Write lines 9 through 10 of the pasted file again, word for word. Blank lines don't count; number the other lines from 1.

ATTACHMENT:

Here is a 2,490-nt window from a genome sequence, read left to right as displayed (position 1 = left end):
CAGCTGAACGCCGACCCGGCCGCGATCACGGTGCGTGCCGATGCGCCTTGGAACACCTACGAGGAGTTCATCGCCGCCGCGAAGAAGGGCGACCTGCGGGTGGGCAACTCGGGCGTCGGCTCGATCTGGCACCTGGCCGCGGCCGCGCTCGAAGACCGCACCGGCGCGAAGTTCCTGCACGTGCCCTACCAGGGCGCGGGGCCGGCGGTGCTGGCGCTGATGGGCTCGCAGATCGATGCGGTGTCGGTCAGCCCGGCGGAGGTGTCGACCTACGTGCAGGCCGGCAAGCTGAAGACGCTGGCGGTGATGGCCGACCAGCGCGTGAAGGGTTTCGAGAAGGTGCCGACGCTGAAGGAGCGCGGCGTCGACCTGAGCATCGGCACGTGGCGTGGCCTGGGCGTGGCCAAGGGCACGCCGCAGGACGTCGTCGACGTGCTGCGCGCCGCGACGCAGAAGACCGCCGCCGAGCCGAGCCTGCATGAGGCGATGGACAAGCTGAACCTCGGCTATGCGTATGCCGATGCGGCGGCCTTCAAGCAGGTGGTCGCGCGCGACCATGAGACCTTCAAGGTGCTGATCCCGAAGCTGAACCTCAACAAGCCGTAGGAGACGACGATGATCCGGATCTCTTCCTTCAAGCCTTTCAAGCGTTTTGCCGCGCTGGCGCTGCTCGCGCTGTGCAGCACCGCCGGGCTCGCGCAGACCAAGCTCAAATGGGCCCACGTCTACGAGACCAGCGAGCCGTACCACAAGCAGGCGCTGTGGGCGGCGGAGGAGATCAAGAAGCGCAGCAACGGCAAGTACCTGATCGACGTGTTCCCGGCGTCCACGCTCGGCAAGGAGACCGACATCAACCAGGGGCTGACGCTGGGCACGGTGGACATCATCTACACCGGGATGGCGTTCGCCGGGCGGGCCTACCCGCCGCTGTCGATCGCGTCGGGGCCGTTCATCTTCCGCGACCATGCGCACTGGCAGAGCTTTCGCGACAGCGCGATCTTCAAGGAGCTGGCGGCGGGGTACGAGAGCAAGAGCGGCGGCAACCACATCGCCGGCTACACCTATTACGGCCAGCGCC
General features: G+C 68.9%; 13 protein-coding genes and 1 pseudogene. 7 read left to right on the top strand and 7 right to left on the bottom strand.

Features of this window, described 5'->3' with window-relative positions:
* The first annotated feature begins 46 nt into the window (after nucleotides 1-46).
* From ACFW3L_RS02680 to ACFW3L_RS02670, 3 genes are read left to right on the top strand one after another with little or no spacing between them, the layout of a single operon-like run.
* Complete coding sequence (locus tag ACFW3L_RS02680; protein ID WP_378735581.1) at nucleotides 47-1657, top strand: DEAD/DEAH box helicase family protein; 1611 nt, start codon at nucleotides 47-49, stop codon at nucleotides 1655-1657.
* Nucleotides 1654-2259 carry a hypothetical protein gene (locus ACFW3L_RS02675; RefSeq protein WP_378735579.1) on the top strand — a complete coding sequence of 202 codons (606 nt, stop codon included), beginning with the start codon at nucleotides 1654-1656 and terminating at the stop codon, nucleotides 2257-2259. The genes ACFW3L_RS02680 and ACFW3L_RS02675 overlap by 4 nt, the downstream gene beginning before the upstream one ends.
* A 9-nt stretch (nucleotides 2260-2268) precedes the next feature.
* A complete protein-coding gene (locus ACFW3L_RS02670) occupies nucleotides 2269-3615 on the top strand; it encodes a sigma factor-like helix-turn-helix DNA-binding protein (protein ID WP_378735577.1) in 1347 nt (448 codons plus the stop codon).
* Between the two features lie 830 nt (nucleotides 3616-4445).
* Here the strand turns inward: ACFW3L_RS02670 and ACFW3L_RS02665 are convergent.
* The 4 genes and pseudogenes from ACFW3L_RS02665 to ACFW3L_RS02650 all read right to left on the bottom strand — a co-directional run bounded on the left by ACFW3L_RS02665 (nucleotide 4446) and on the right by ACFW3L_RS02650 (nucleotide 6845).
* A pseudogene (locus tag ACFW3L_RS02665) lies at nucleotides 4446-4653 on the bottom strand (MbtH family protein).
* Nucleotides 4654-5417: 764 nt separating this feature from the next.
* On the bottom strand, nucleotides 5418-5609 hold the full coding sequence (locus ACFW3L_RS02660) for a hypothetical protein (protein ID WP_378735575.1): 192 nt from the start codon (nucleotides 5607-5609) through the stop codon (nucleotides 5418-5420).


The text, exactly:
* A 9-nt stretch (nucleotides 2260-2268) precedes the next feature.
* A complete protein-coding gene (locus ACFW3L_RS02670) occupies nucleotides 2269-3615 on the top strand; it encodes a sigma factor-like helix-turn-helix DNA-binding protein (protein ID WP_378735577.1) in 1347 nt (448 codons plus the stop codon).